Then he stood up, checked in the phone book, and dialed a number. The person he was calling was an early riser.


Wallander resisted an urge to put the receiver down. “It’s me, Kurt,” he said. “I hope I didn’t wake you up.”

There was a long silence before Martinsson responded. “Is it really you?” he said. “Now there’s a surprise!”

“I can imagine,” Wallander said. “But there is something I need to ask you.”

“It can’t be true that you’re quitting.”

“That’s the way it goes,” Wallander said. “But that’s not why I’m calling. I want to know what happened to Sten Torstensson, the lawyer.”

“Haven’t you heard?”

“I only got back to Ystad yesterday. I haven’t heard anything.”

There was a pause. “He was murdered,” Martinsson said at last.

Wallander was not surprised. The moment he had seen the obituary in the paper, he had known it was not death by natural causes.

“He was shot in his office last Tuesday night,” Martinsson said. “It’s beyond belief. And tragic. It’s only a few weeks since his father was killed in a car accident. But maybe you didn’t know that either?”

“No,” Wallander lied.

“You’ve got to come back to work,” Martinsson said. “We need you to figure this out. And much more besides.”

Magnus Martinsson to Kurt Wallander from The Man Who Smiled, Chapter 2 by Henning Mankell.

At 2 p.m. he rang Martinsson’s bell, and they went and sat in the kitchen. Martinsson was home alone. Wallander asked about Terese. She had gone back to school. Martinsson looked pale and dejected. Wallander had never seen him so depressed.

“What should I do?” Martinsson asked.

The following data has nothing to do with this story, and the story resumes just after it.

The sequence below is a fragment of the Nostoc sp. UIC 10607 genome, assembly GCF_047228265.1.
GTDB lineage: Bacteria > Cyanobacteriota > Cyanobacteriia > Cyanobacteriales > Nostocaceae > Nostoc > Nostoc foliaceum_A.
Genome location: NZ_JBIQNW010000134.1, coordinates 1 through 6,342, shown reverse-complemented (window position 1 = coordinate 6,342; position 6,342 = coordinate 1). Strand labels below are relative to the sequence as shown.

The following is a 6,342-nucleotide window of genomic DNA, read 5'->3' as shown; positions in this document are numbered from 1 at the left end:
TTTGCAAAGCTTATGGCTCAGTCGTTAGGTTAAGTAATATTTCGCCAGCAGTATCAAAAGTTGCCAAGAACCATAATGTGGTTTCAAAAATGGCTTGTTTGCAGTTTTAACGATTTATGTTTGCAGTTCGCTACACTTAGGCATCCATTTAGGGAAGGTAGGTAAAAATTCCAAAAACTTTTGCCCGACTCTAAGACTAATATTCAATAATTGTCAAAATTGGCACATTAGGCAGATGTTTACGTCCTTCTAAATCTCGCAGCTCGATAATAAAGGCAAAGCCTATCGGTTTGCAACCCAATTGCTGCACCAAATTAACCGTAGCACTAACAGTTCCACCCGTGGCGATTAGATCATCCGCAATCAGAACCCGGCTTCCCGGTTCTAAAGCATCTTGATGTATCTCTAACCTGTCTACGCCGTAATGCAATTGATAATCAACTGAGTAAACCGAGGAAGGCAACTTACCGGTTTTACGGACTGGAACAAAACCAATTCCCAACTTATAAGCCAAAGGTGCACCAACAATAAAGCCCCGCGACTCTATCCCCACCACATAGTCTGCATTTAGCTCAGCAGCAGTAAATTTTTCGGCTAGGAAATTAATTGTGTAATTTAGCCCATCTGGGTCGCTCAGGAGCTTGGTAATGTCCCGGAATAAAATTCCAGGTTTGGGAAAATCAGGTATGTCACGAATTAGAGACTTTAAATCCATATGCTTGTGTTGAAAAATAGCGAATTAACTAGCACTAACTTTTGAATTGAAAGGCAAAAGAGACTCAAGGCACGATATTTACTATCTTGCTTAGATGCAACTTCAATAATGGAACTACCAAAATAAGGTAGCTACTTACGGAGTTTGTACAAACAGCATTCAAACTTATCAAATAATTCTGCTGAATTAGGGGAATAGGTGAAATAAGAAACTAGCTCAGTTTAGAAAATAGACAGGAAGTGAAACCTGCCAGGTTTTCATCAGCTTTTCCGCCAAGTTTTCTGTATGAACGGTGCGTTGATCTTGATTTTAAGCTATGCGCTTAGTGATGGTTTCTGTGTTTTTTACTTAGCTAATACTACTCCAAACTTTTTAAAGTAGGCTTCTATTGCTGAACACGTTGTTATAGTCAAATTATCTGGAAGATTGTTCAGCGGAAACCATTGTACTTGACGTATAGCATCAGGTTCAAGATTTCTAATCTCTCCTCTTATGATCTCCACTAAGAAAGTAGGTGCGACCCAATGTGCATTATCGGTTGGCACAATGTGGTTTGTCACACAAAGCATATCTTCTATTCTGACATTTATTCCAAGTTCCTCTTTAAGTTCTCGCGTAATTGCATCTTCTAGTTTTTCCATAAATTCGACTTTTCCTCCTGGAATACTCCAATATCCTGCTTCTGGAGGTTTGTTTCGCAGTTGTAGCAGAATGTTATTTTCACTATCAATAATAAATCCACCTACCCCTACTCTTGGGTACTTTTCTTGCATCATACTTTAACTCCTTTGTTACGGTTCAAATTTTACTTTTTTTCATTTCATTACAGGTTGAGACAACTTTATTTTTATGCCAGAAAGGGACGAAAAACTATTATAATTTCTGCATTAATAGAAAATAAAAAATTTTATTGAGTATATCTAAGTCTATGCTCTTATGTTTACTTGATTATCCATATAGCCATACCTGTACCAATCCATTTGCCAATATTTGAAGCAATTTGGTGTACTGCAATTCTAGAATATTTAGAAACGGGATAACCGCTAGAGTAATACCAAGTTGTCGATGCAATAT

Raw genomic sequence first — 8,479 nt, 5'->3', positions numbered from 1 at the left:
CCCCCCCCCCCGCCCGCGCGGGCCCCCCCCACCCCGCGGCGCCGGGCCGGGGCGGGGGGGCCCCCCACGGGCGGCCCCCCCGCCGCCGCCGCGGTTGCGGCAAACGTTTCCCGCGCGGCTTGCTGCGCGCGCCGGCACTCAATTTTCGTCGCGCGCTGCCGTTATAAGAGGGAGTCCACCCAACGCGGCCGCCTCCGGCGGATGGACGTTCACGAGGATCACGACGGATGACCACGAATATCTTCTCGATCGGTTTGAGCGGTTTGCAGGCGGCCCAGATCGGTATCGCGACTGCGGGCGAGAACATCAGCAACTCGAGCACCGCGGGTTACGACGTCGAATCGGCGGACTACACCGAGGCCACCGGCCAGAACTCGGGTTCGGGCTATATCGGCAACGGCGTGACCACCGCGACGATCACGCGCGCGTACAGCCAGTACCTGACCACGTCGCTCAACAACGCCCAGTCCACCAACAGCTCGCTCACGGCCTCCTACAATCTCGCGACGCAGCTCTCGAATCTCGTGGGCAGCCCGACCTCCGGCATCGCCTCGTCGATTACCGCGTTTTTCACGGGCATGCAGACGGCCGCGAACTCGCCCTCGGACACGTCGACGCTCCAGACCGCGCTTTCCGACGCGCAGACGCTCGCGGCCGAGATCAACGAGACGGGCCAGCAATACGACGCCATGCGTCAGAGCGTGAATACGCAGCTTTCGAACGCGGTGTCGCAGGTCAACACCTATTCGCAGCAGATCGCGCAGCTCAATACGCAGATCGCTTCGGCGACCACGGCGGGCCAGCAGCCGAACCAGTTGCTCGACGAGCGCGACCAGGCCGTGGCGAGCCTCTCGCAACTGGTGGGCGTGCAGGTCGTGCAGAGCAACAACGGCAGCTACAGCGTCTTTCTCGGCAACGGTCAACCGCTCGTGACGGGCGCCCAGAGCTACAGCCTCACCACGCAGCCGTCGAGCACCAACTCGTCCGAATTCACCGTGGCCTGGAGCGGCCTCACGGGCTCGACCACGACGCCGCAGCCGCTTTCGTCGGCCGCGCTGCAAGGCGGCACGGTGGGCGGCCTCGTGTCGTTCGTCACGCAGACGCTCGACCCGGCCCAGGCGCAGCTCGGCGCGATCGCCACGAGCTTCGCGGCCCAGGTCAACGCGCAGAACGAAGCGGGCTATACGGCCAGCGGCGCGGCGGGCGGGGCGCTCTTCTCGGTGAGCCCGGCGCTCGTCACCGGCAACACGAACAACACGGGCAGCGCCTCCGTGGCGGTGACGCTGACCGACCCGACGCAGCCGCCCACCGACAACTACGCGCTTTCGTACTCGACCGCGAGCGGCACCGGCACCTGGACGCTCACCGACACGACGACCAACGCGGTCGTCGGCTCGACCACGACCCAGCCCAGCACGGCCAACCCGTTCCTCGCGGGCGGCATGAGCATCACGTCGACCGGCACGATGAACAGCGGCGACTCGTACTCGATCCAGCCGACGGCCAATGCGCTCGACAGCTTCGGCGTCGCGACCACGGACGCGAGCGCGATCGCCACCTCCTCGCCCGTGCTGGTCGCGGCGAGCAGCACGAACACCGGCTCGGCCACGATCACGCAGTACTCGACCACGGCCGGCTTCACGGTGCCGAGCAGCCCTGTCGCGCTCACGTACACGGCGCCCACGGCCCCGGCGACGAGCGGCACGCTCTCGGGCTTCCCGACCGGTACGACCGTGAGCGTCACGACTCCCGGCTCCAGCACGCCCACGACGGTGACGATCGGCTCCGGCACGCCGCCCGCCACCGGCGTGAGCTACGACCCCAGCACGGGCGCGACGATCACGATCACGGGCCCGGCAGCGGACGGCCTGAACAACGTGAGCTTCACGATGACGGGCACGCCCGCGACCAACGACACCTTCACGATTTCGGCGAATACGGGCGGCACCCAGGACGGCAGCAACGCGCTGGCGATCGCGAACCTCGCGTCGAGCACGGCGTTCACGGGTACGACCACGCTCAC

“What does your wife say? What does Terese say?”

“That I should keep working, of course. They’re not the ones who want me to quit. I’m the one.”

Wallander waited. But Martinsson didn’t say anything.

“Remember a few years back?” Wallander began. “When I shot a man in the fog near Kåseberga and killed him? And then ran over another one on the Öland Bridge? I was gone almost a year. All of you thought I had quit. Then there was that case with the two lawyers named Torstensson, and suddenly everything changed. I was about to sign my letter of resignation, but instead I went back on duty.”

Martinsson nodded. He remembered.

“Now, after the fact, I’m glad I did what I did. The only advice I can give you is that you shouldn’t do anything rash. Wait to make up your mind. Work one day at a time. Decide later. I’m not asking you to forget, I’m asking you to be patient. Everyone misses you. You’re a good policeman. Everyone notices when you’re not there.”

Kurt Wallander to Magnus Martinsson from The Fifth Woman, Chapter 32 by Henning Mankell.

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